While Sargent’s women are beautifully dressed and still have a great sense of life in them, it is, for the most part, a posed life, a life created for them by the painter. While they can seem sexual, their sexuality is often oddly artificial, whereas many of his men don’t seem sexual at all, but instead appear as though they were born with suits on and distant or arrogant expressions on their faces, exuding power in a world in which their power was fading. While some of his sitters seem puzzled or bewildered, they always seem members of the ruling class.
The three exceptions to this in the National Portrait Gallery show are worthy of close attention. They are all portraits of young men. The first, a portrait of the painter Albert de Belleroche done in 1883, remained in Sargent’s possession all of his life and was hung in the dining room of his house in Tite Street in Chelsea. Almost androgynous in appearance, Belleroche displays a sultry sexual presence.
From an interesting article at
Albert de Belleroche was a friend and studio-mate of John Singer Sargent in Paris and London, with the men making many sketches and paintings of each other. Some of the works that Sargent made of Belleroche are suggestive of an emotional relationship between the men and Belleroche may have been the love of Sargent's life. Dorothy Moss, an art historian, states "Sargent's portraits of Bellerouche, in their sensuality and intensity of emotion, push the boundaries of what was considered appropriate interaction between men at this period."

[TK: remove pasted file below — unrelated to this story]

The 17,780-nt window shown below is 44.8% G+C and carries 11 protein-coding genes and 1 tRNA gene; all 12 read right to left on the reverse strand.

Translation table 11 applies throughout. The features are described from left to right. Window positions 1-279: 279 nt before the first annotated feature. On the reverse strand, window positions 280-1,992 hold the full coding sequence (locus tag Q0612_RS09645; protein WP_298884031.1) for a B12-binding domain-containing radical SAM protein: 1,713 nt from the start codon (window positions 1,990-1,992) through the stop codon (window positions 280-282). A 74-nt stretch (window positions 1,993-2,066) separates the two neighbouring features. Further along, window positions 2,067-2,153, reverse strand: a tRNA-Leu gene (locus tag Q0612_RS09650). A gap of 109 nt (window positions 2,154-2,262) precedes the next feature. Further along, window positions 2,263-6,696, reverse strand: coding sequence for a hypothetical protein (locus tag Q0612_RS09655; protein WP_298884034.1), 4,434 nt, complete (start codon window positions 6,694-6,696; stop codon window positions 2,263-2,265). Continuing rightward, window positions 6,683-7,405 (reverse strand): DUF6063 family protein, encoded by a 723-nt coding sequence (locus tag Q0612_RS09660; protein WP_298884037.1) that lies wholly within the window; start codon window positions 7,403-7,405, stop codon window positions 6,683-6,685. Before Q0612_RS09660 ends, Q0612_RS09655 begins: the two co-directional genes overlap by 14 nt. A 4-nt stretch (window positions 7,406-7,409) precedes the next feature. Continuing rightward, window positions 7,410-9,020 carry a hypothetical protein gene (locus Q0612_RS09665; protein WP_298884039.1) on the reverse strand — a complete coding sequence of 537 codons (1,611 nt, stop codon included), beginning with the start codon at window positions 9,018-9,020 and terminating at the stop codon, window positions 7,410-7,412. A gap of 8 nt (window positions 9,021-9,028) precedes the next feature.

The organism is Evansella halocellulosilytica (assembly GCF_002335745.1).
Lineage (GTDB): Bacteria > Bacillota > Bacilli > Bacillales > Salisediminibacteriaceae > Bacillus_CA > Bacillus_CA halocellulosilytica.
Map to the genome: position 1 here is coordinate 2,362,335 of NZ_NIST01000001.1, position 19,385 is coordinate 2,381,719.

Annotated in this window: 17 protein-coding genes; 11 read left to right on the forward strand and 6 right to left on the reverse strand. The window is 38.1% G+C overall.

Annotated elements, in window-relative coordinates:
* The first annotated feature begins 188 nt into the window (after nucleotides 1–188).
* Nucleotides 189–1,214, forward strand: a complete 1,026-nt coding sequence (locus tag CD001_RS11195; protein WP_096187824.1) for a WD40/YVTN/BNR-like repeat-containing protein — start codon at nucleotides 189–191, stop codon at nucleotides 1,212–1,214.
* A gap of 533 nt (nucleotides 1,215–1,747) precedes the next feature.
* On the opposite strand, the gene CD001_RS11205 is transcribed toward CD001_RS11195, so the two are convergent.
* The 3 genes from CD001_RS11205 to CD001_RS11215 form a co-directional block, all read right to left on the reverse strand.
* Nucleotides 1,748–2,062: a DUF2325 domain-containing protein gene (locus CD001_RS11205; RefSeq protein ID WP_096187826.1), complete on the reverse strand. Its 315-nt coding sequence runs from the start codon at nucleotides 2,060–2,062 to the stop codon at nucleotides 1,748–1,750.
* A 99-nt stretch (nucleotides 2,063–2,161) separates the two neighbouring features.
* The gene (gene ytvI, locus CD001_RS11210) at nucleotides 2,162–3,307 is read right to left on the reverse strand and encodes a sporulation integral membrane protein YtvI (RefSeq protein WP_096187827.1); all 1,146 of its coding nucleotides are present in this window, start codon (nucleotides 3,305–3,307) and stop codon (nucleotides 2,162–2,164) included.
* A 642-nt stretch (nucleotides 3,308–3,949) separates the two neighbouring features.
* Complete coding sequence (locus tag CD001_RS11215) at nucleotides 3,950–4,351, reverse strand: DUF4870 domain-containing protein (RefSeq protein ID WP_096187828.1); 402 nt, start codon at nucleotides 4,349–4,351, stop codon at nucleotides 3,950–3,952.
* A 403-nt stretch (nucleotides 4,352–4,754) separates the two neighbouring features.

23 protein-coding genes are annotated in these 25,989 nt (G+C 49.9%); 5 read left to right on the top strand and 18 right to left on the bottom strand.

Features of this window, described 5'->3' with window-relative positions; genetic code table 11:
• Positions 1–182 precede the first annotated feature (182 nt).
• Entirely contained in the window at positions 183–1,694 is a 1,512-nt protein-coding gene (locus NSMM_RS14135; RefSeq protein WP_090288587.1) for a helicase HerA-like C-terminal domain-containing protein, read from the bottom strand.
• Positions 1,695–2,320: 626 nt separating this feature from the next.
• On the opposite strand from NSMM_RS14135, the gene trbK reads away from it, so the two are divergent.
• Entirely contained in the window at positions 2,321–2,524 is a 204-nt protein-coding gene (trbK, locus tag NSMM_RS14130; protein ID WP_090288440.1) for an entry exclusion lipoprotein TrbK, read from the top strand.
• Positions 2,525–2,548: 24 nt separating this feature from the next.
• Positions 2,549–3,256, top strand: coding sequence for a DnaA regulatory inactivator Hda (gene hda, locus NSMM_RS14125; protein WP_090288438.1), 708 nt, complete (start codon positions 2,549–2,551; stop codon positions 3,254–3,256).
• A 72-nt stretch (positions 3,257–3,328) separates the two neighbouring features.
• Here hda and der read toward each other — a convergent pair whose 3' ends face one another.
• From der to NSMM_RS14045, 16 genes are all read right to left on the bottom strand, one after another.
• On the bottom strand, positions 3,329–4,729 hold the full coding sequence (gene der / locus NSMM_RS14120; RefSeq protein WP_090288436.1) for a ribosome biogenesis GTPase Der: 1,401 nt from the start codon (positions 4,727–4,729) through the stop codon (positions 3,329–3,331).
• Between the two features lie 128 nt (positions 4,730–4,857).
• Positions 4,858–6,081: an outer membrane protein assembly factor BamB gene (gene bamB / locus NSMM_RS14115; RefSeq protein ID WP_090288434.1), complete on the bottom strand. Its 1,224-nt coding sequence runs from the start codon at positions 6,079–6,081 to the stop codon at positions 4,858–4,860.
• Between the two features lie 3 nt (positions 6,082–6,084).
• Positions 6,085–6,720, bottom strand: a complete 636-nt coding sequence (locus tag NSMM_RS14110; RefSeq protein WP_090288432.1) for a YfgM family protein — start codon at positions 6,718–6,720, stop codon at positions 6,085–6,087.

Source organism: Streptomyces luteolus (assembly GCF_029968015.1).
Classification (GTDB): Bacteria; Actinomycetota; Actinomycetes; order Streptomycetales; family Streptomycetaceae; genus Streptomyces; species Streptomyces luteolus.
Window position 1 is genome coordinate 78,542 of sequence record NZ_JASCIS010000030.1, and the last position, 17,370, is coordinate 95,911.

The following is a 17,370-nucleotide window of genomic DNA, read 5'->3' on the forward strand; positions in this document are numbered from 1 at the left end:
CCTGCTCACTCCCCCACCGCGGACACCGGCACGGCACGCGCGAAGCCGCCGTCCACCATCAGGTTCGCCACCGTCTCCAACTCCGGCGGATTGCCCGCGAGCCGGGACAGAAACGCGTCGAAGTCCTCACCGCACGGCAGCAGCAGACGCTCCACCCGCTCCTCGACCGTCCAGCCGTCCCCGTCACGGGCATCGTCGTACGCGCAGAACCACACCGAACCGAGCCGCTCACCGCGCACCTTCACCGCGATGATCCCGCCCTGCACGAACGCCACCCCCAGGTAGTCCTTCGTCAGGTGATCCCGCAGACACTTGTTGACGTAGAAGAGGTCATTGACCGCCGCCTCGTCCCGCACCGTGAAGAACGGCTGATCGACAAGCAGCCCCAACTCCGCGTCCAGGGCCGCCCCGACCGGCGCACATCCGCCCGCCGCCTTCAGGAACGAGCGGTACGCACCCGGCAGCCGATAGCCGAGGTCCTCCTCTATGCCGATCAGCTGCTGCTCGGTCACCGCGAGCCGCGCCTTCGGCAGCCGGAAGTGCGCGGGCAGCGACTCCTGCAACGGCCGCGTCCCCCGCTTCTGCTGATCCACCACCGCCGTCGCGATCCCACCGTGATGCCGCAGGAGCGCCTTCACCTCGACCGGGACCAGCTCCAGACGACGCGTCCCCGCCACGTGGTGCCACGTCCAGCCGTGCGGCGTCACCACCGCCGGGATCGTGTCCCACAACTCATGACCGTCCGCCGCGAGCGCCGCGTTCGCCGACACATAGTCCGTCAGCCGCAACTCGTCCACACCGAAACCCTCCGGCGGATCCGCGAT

...Bellerouche became a master lithographer. Artist Frank Brangwyn said that "no one else has succeeded in making lithography the rival of painting." He developed a method of detecting forged watermarks in 1915. His work tapered off after World War I.
male portraitoil on canvas